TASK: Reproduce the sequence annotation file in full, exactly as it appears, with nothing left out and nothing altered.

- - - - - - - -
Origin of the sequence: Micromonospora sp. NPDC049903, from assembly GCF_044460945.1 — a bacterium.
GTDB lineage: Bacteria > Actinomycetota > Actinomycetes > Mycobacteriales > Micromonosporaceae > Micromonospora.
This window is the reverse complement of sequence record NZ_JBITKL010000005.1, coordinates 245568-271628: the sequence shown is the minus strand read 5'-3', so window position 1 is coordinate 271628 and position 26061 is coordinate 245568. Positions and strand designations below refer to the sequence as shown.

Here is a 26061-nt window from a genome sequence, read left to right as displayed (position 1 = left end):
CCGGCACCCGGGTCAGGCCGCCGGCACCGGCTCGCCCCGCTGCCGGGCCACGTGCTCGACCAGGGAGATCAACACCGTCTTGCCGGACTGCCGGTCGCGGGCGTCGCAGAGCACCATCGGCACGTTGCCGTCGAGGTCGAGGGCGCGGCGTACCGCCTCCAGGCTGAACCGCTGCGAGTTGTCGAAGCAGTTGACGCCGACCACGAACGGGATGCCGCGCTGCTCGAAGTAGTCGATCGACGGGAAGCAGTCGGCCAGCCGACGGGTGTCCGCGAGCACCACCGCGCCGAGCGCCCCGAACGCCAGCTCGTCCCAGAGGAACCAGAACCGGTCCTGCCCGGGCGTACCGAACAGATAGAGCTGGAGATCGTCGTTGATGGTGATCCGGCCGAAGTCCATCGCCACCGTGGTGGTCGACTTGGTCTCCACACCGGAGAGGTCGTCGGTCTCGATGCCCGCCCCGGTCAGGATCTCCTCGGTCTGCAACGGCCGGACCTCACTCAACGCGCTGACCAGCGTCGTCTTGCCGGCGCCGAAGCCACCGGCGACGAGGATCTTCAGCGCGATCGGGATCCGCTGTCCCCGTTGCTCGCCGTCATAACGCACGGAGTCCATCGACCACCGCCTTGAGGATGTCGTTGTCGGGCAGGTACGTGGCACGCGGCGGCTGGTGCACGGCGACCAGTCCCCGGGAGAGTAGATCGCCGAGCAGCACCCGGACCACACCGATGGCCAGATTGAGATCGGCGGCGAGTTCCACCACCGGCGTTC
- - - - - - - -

Origin of the sequence: Micromonospora sp. NPDC049903, from assembly GCF_044460945.1 — a bacterium.
GTDB lineage: Bacteria > Actinomycetota > Actinomycetes > Mycobacteriales > Micromonosporaceae > Micromonospora.
This window is the reverse complement of sequence record NZ_JBITKL010000005.1, coordinates 245568-271628: the sequence shown is the minus strand read 5'-3', so window position 1 is coordinate 271628 and position 26061 is coordinate 245568. Positions and strand designations below refer to the sequence as shown.

Here is a 26061-nt window from a genome sequence, read left to right as displayed (position 1 = left end):
CCGGCACCCGGGTCAGGCCGCCGGCACCGGCTCGCCCCGCTGCCGGGCCACGTGCTCGACCAGGGAGATCAACACCGTCTTGCCGGACTGCCGGTCGCGGGCGTCGCAGAGCACCATCGGCACGTTGCCGTCGAGGTCGAGGGCGCGGCGTACCGCCTCCAGGCTGAACCGCTGCGAGTTGTCGAAGCAGTTGACGCCGACCACGAACGGGATGCCGCGCTGCTCGAAGTAGTCGATCGACGGGAAGCAGTCGGCCAGCCGACGGGTGTCCGCGAGCACCACCGCGCCGAGCGCCCCGAACGCCAGCTCGTCCCAGAGGAACCAGAACCGGTCCTGCCCGGGCGTACCGAACAGATAGAGCTGGAGATCGTCGTTGATGGTGATCCGGCCGAAGTCCATCGCCACCGTGGTGGTCGACTTGGTCTCCACACCGGAGAGGTCGTCGGTCTCGATGCCCGCCCCGGTCAGGATCTCCTCGGTCTGCAACGGCCGGACCTCACTCAACGCGCTGACCAGCGTCGTCTTGCCGGCGCCGAAGCCACCGGCGACGAGGATCTTCAGCGCGATCGGGATCCGCTGTCCCCGTTGCTCGCCGTCATAACGCACGGAGTCCATCGACCACCGCCTTGAGGATGTCGTTGTCGGGCAGGTACGTGGCACGCGGCGGCTGGTGCACGGCGACCAGTCCCCGGGAGAGTAGATCGCCGAGCAGCACCCGGACCACACCGATGGCCAGATTGAGATCGGCGGCGAGTTCCACCACCGGCGTTC